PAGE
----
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This article was published on June 19, 2016

Apple doesn’t understand photography

Apple doesn’t understand photography
Boris Veldhuijzen van Zanten
Story by

Boris Veldhuijzen van Zanten

Founder & board member, TNW

Boris is a serial entrepreneur who founded not only TNW, but also V3 Redirect Services (sold), HubHop Wireless Internet Provider (sold), and Boris is a serial entrepreneur who founded not only TNW, but also V3 Redirect Services (sold), HubHop Wireless Internet Provider (sold), and Boris is very active on Twitter as @Boris and Instagram: @Boris.

The most innovative thing Apple did with their Photo app recently was the addition of a ‘Selfie’ filter. You can find the folder in your Photos app, and yeah, it is filled with Selfies.

Apart from that Apple still thinks we use photography as we did it 30 years ago: we go on a trip, take a bunch of photos then struggle with how to show our friends these photos when we get back from our trip.

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Wifi password

Well, I’ve got news for you Apple; that’s maybe 1% of photography, and not really an issue most of us deal with.

What is the problem that needs fixing? It is that photography is changing. I showed my girlfriend some tiny text on the back of a credit card. Without hesitating she pulled out her camera, took a photo, and then zoomed in on the photo to read the text.

The camera in your iPhone is a zoom in device for small text or objects.

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Cup of tea

I was bicycling along the canals with my teenage daughter when she spotted a ‘missing cat’ poster. She pulled out her phone, took a photo of the poster without looking twice, and put the phone back into her pocket. I said ‘That’s pretty smart’ and she replied; ‘Well how else are we going to remember all that information if we ever find that cat?’

The camera in your iPhone is a memorization device.

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Healthy breakfast

The camera in your iPhone is also a mirror. Something to quickly check how you look, how your ass looks (not big at all!) or if you’ve got something stuck in your teeth.

The camera is also my financial assistant that keeps track of all my receipts. It is also a living cookbook journals that keeps tracks of the dishes I eat or order in restaurants.

A gift arrived at the office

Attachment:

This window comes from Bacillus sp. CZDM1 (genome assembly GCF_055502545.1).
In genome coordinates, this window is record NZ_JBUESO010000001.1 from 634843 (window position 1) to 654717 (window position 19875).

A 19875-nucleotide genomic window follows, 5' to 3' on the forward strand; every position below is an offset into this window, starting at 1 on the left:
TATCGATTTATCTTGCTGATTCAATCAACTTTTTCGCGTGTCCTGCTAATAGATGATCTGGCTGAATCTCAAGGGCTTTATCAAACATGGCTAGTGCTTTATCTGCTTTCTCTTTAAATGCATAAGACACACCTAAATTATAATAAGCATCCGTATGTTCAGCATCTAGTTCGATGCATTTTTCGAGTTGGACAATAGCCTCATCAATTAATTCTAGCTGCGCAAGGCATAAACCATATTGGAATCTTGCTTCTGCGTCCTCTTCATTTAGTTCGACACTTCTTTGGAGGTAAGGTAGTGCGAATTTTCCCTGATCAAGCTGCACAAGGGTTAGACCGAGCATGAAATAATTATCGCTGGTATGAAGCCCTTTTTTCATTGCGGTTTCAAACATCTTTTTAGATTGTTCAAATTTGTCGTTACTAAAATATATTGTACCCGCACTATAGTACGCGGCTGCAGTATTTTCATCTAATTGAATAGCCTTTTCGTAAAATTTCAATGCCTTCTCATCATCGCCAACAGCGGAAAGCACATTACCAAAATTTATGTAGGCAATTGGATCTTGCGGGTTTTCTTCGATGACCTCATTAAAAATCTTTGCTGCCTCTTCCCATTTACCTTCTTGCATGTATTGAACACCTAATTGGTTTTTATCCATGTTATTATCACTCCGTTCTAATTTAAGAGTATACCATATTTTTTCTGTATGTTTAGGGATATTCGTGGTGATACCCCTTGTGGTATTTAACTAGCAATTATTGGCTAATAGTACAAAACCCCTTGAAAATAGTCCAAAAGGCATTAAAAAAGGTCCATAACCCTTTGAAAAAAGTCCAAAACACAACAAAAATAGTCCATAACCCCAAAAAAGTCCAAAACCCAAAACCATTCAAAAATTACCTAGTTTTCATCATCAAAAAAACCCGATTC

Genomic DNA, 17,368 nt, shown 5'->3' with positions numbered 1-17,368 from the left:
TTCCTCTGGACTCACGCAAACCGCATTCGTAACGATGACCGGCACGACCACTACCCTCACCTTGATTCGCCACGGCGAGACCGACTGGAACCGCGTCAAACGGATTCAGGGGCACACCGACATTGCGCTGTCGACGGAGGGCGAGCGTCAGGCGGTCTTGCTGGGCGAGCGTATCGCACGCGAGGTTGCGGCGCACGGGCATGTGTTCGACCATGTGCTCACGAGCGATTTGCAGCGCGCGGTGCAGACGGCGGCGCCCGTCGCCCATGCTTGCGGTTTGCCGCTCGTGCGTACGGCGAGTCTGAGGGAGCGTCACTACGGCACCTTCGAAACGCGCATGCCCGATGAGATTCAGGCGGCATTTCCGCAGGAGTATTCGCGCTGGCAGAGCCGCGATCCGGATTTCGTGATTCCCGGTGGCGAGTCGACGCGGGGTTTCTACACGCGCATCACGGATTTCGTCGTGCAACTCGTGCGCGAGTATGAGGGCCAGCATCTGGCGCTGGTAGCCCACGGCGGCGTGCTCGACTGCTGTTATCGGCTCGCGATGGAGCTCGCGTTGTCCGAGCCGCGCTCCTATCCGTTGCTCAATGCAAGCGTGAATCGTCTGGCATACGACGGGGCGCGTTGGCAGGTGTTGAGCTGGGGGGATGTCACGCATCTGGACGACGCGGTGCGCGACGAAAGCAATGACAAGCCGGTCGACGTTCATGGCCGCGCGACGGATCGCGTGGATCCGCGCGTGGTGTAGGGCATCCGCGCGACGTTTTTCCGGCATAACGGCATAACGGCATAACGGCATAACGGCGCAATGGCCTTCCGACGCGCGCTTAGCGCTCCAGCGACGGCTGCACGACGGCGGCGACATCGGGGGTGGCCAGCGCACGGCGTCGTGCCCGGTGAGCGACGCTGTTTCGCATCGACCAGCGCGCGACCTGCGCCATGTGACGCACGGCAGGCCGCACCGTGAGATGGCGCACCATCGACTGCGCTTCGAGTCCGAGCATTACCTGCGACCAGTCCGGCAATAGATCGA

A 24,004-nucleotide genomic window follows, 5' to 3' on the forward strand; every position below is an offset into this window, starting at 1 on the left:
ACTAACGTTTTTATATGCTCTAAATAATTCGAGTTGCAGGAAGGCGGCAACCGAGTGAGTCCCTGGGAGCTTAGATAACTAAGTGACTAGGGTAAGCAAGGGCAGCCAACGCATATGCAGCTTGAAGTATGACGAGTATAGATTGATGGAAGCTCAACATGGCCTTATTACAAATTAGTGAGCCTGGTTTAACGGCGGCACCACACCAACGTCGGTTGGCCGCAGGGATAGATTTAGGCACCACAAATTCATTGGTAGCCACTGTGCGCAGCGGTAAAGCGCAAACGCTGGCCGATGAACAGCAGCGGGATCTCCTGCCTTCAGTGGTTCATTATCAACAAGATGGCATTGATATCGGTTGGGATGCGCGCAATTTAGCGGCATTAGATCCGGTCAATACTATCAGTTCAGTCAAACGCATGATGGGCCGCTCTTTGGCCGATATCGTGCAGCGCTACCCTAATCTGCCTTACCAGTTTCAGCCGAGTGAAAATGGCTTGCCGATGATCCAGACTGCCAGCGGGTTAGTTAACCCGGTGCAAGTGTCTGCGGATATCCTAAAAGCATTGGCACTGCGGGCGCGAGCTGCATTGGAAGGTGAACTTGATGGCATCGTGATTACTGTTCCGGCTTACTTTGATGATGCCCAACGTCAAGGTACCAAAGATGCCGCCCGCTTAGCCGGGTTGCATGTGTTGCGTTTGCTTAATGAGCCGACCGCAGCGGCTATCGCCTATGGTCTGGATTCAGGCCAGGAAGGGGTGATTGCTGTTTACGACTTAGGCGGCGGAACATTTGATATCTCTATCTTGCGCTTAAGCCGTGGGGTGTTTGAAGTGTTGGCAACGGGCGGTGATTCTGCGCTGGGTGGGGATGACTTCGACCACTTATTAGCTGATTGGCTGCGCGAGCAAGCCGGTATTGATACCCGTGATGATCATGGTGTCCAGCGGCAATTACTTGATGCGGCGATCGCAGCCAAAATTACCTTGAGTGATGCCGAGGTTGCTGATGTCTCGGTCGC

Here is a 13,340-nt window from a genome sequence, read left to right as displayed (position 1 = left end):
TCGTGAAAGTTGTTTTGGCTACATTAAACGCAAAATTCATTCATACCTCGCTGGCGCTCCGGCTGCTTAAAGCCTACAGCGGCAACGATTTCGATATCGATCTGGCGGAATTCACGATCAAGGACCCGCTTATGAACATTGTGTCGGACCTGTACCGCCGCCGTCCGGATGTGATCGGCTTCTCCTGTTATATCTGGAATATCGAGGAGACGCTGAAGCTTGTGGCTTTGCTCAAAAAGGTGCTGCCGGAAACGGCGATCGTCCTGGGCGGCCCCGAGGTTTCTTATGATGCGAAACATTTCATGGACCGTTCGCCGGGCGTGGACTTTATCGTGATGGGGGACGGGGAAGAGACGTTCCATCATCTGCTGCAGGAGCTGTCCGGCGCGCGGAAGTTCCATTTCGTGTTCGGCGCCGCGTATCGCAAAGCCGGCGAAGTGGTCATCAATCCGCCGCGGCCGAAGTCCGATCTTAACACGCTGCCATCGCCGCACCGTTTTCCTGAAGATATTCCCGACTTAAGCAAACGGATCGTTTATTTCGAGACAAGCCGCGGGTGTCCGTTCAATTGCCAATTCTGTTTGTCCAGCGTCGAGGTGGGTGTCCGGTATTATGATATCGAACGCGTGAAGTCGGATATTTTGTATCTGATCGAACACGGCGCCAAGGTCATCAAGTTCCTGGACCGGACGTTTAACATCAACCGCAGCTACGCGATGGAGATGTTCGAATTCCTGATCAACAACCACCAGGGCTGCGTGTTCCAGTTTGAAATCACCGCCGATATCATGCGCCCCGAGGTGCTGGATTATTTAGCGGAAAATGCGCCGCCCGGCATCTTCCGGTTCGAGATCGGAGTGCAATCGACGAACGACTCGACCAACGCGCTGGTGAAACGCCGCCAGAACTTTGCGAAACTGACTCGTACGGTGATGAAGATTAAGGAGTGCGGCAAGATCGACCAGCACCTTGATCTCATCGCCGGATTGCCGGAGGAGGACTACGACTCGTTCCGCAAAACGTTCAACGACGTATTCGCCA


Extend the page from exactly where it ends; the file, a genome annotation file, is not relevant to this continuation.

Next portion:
A gift arrived at the office

It is also a machine I use to show others what I’m doing right now. None of those images are meant to be saved ‘for later’. A year from now nobody will care about what I did at 9:06 AM while waiting in line at the coffee bar. It might be interesting for 1 other person (the person I’m getting coffee for) but it can safely disappear into the void an hour later. No need to make an album out of those photos.

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Who’s this for?

Now you could argue there are different apps for different purposes and I should simply use Evernote for notes, Snapchat for disposable stuff and remember to delete the photos I no longer want. But that’s not how life works. I’m paying for lunch and take a quick pic of the receipt. That’s two actions: Swipe up, take photo.

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Lunch receipt

I could also launch my receipts app. Then means unlocking my phone, finding the app, launching it, clicking the ‘Add receipt photo’, taking the photo, etc. That’s easily 10 steps. Nobody has time for that.

Adding a note in Evernote is also more complicated than just swiping up and launching the camera. But Apple could easily make this easier. If Apple can detect a face in a photo it should be able to detect a receipt as well. If it can detect a selfie surely it can differentiate between ‘holiday photos’ and regular snapshots. In fact, if the photo was taken on a weekday, during work hours, and close to work or home there’s a 95% chance this isn’t some kind of holiday event that needs a photo album.

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Drinks with accountant receipt

I’d like it if Apple would add some actual intelligence to how it handles photos. All optional, of course. As soon as you take a photo the camera could detect what kind of photo it is and label it as ‘Receipts’, ‘Notes’ or ‘Expire after 7 days’. This could be a pop-up that would float there over the photo you just took. With one finger you can confirm or change a label, or just ignore it when it is right.

I don’t need a photo album to bore my friends with when they come over for dinner. I need to find a solution to clean up the chaos that’s my photo library.